Rainforests hosts a variety of animals, plants, flowers and probably more insects and crawling creatures than many of us have ever seen. Making rainforest displays in your classroom can present an interactive way for kids to learn basic information about climate, culture, animals, and balance in nature.
Set aside an area dedicated to cultural elements. Research native cultures of rainforests and common traditions, rituals, or experiences they have due to their location such as art and music. Create faux masks, staves, rain sticks and other ritual accessories to mimic some of those you learn about. Use craft supplies such as beads, feathers, glue and construction paper to create masks, and display your creations in this area on manikin heads or arranged around the culture section.
Make a large-sized drawing of a parrot or bird and label the common areas of its body and key elements that enable birds to fly and survive in the rainforest. Print pictures and small facts about different bird species commonly found in temperate or tropical rainforests. Hang pictures of the birds and facts around the classroom.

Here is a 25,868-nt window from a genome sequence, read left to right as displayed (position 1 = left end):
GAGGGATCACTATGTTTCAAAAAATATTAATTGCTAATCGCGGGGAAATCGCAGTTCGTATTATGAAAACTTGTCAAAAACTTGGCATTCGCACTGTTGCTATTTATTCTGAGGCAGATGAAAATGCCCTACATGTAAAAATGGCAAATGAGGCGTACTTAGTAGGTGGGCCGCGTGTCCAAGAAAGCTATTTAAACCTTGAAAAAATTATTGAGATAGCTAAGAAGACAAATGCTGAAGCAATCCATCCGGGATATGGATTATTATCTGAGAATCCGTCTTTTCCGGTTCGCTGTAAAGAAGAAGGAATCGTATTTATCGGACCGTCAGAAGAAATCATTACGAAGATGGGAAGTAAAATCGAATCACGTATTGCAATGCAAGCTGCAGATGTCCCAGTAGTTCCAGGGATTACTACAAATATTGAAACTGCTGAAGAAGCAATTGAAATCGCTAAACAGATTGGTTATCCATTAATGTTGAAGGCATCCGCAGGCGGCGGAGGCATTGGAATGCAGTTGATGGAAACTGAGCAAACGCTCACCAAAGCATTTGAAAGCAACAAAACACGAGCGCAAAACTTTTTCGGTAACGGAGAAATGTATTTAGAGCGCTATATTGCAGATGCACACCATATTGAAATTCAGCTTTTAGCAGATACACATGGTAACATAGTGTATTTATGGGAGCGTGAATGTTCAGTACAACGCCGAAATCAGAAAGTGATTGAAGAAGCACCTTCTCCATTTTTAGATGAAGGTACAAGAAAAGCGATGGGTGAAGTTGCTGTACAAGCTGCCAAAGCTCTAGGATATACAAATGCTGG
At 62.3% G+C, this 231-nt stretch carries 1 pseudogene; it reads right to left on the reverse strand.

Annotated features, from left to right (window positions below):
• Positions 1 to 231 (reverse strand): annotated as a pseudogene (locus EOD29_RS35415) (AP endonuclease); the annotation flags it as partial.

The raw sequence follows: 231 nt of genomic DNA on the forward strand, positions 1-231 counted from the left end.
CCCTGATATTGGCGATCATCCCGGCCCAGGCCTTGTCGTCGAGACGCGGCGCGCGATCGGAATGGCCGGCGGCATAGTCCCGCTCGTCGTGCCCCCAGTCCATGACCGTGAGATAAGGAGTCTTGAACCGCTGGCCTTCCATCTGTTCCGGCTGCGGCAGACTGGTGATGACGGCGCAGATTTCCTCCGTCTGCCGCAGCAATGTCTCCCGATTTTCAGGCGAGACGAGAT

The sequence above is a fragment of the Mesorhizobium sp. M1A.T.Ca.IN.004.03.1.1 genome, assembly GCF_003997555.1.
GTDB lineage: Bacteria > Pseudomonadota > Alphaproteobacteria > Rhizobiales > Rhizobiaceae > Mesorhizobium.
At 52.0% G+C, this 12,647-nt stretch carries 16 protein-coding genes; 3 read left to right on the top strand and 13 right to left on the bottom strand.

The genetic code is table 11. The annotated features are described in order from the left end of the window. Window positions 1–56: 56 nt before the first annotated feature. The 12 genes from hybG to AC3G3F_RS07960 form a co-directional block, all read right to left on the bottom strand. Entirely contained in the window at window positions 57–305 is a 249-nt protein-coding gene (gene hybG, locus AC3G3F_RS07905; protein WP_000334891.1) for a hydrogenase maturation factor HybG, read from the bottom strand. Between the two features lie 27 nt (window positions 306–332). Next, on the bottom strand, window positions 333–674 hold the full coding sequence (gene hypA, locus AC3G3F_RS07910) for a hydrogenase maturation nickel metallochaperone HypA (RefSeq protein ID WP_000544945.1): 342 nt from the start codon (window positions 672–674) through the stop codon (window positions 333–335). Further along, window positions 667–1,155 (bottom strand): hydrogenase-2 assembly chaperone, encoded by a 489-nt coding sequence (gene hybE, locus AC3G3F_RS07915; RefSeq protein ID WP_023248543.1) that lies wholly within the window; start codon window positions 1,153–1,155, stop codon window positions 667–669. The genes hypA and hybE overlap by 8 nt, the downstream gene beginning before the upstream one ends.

Make a chart of the animal kingdom structure of the rainforest. In each class of animals, include small pictures of well-known animals native to the rainforest in that category. Arrange the pictures on one wall display of the classroom in a large enough size that the pictures can clearly be seen. Include small captions about each animal pictured underneath its respective picture.
Trees and Plants
An art project everyone can get involved in is drawing or finding photographs of native flowers and plants found in the rainforest. Mount the pictures onto large index cards. On the back of each card include the common and scientific name of the plant.
Use drawings or photos of leaves from the various trees native to rainforests. Create a rainforest vine using twisted green craft wire. Attach the leaf pictures along the vine using clips or string.
Rocks and Topography
Use paper mache and acrylic paint to create faux rocks and use them to create a waterless waterfall model. Create a chart that labels facts about waterfalls such as the tallest waterfall recorded, how waterfalls are made naturally, and where they are found.
Create a diagram of a thermometer and use it as a sort of measuring stick for a miniature diorama of a rainforest. Create the two types of rainforests (tropical and temperate) side by side as a way to compare differences in structure. Indicate the changing climate levels using a colour-coded system to represent temperature ranges between the types. Indicate areas with the least and most rainfall, heat or other interesting facts concerning elevation and climate changes in rainforests.